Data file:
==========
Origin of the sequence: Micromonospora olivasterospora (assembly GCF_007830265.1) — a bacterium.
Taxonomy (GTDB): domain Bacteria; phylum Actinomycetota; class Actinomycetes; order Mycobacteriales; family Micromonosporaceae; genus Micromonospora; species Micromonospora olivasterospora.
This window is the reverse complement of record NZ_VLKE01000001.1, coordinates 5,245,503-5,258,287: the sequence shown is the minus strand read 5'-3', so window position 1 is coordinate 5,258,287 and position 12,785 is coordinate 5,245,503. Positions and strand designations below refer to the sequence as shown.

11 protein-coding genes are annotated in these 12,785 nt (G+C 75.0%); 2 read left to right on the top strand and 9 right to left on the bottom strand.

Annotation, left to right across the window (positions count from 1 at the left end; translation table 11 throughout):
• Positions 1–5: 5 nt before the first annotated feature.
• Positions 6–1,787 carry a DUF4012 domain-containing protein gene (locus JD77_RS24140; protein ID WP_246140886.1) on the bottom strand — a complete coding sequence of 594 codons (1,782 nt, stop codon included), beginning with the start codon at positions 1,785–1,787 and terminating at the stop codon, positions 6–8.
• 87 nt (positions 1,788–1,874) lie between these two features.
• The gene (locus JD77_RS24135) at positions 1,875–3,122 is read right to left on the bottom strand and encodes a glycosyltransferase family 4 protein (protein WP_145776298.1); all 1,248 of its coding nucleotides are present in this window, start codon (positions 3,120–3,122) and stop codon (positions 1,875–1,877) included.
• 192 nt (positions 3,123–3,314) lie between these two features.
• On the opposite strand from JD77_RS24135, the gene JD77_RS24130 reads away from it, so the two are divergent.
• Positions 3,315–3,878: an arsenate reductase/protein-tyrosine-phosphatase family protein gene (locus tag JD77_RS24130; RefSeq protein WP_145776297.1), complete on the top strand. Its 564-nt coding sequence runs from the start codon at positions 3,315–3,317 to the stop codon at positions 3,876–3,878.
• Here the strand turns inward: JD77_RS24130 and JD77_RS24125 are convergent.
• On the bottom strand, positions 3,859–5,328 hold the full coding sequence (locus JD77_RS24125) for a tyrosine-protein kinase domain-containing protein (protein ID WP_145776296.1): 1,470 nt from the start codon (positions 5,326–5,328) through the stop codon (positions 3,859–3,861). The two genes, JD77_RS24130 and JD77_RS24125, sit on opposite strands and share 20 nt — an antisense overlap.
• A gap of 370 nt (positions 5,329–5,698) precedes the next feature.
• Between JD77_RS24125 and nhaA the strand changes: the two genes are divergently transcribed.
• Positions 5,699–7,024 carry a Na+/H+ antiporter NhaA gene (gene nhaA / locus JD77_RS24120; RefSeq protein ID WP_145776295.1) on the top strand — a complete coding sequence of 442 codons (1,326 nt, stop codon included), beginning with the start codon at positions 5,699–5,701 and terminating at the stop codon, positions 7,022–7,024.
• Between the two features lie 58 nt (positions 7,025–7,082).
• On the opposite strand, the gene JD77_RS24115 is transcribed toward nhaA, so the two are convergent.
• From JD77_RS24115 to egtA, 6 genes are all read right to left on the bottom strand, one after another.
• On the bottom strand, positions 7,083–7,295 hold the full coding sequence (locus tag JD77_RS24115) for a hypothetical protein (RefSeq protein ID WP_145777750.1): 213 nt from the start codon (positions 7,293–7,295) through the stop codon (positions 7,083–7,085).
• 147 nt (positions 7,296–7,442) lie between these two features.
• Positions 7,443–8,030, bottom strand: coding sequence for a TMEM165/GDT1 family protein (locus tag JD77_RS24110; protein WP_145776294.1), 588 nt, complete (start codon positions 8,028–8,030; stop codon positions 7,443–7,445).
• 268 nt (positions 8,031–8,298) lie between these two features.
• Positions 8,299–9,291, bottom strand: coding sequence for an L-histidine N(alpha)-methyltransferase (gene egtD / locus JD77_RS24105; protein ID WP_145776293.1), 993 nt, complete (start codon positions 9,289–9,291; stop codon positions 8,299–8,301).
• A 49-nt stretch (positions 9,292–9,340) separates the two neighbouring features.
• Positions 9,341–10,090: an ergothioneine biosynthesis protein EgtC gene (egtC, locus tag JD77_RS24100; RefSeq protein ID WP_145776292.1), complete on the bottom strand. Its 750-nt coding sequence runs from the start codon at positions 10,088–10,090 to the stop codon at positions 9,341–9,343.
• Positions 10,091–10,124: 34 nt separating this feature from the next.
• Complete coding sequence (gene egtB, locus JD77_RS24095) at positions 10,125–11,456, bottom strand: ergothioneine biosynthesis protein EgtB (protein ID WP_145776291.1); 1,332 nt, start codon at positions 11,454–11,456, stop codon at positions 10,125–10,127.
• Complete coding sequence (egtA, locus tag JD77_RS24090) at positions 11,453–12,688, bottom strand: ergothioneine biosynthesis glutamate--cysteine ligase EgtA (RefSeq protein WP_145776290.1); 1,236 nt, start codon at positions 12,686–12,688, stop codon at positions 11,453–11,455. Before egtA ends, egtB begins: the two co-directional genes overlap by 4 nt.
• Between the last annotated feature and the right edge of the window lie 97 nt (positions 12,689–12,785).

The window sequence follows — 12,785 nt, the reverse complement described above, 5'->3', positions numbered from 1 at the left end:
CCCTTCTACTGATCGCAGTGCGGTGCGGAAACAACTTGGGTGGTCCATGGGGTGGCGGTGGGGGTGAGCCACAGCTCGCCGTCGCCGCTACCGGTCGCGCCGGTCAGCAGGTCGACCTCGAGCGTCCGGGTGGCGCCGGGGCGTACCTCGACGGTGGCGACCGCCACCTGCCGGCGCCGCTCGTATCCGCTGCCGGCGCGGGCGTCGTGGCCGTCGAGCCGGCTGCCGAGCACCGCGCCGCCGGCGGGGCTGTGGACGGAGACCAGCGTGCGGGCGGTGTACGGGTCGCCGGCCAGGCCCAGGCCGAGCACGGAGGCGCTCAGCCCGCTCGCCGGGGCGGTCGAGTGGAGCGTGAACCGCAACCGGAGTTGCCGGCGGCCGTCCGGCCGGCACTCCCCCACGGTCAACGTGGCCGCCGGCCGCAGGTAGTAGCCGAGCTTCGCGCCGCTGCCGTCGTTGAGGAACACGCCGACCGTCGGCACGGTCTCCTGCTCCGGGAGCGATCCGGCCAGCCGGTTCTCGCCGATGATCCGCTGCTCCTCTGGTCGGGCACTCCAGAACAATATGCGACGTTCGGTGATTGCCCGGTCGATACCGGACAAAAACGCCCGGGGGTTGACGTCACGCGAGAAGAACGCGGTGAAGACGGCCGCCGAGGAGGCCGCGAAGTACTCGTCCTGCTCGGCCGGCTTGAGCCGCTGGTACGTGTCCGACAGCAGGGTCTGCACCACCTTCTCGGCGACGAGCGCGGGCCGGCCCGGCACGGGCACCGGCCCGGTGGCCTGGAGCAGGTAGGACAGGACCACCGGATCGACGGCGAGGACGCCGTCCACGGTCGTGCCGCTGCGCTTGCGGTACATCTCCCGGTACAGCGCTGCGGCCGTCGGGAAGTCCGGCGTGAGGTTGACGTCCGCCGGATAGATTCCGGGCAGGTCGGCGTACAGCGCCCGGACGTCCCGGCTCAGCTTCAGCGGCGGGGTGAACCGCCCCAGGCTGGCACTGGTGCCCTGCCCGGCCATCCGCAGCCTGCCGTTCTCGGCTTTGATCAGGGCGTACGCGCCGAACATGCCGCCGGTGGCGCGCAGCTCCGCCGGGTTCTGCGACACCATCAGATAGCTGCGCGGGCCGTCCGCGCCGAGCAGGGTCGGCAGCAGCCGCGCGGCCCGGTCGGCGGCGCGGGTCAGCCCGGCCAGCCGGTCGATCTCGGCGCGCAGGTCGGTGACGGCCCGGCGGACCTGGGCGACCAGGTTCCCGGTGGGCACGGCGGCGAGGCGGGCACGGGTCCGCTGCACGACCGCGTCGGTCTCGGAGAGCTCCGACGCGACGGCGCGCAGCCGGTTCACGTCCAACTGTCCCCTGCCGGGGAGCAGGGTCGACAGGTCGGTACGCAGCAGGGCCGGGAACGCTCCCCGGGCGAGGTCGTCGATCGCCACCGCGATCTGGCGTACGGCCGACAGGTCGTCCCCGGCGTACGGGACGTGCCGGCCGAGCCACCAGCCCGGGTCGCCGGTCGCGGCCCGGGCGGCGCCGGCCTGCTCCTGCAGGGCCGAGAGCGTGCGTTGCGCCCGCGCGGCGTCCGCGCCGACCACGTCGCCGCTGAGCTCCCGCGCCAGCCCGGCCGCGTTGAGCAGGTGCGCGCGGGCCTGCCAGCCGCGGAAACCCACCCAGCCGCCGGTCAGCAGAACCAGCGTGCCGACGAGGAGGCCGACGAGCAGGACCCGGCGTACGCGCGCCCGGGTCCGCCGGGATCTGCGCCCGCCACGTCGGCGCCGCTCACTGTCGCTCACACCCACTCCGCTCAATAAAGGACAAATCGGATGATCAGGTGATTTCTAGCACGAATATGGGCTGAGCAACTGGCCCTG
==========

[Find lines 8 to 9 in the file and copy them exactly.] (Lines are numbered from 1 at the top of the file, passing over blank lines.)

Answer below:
• 87 nt (positions 1,788–1,874) lie between these two features.
• The gene (locus JD77_RS24135) at positions 1,875–3,122 is read right to left on the bottom strand and encodes a glycosyltransferase family 4 protein (protein WP_145776298.1); all 1,248 of its coding nucleotides are present in this window, start codon (positions 3,120–3,122) and stop codon (positions 1,875–1,877) included.